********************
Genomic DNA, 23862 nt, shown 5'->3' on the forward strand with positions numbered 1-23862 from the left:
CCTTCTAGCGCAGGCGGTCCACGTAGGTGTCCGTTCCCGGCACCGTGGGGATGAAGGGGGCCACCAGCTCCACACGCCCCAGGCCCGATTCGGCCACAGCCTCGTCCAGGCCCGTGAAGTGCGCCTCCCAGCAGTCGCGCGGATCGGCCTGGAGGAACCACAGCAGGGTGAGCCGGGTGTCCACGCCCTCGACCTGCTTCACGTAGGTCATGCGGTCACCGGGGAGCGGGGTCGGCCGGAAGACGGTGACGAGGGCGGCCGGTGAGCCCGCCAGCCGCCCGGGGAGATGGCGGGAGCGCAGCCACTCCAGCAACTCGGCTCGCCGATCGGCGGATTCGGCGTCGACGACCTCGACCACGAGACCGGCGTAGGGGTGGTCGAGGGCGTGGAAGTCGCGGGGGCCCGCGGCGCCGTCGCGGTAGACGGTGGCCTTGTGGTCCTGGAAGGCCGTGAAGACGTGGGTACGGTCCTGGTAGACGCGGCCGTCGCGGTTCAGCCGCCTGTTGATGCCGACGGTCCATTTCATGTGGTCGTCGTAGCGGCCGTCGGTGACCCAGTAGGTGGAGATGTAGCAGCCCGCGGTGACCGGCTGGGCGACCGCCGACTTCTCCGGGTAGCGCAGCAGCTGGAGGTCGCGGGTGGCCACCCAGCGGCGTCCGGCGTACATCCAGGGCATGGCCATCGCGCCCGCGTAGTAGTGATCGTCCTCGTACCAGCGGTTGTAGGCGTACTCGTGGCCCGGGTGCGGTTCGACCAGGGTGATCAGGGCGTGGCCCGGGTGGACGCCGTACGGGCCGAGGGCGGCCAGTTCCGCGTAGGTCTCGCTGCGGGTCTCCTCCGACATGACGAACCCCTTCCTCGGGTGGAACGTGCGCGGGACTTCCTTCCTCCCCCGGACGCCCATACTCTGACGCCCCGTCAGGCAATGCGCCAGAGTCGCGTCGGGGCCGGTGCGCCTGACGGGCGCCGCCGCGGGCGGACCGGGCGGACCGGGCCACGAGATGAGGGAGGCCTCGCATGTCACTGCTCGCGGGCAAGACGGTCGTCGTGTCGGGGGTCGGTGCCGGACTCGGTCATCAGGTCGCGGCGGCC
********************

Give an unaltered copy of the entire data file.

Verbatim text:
Genomic DNA, 23862 nt, shown 5'->3' on the forward strand with positions numbered 1-23862 from the left:
CCTTCTAGCGCAGGCGGTCCACGTAGGTGTCCGTTCCCGGCACCGTGGGGATGAAGGGGGCCACCAGCTCCACACGCCCCAGGCCCGATTCGGCCACAGCCTCGTCCAGGCCCGTGAAGTGCGCCTCCCAGCAGTCGCGCGGATCGGCCTGGAGGAACCACAGCAGGGTGAGCCGGGTGTCCACGCCCTCGACCTGCTTCACGTAGGTCATGCGGTCACCGGGGAGCGGGGTCGGCCGGAAGACGGTGACGAGGGCGGCCGGTGAGCCCGCCAGCCGCCCGGGGAGATGGCGGGAGCGCAGCCACTCCAGCAACTCGGCTCGCCGATCGGCGGATTCGGCGTCGACGACCTCGACCACGAGACCGGCGTAGGGGTGGTCGAGGGCGTGGAAGTCGCGGGGGCCCGCGGCGCCGTCGCGGTAGACGGTGGCCTTGTGGTCCTGGAAGGCCGTGAAGACGTGGGTACGGTCCTGGTAGACGCGGCCGTCGCGGTTCAGCCGCCTGTTGATGCCGACGGTCCATTTCATGTGGTCGTCGTAGCGGCCGTCGGTGACCCAGTAGGTGGAGATGTAGCAGCCCGCGGTGACCGGCTGGGCGACCGCCGACTTCTCCGGGTAGCGCAGCAGCTGGAGGTCGCGGGTGGCCACCCAGCGGCGTCCGGCGTACATCCAGGGCATGGCCATCGCGCCCGCGTAGTAGTGATCGTCCTCGTACCAGCGGTTGTAGGCGTACTCGTGGCCCGGGTGCGGTTCGACCAGGGTGATCAGGGCGTGGCCCGGGTGGACGCCGTACGGGCCGAGGGCGGCCAGTTCCGCGTAGGTCTCGCTGCGGGTCTCCTCCGACATGACGAACCCCTTCCTCGGGTGGAACGTGCGCGGGACTTCCTTCCTCCCCCGGACGCCCATACTCTGACGCCCCGTCAGGCAATGCGCCAGAGTCGCGTCGGGGCCGGTGCGCCTGACGGGCGCCGCCGCGGGCGGACCGGGCGGACCGGGCCACGAGATGAGGGAGGCCTCGCATGTCACTGCTCGCGGGCAAGACGGTCGTCGTGTCGGGGGTCGGTGCCGGACTCGGTCATCAGGTCGCGGCGGCC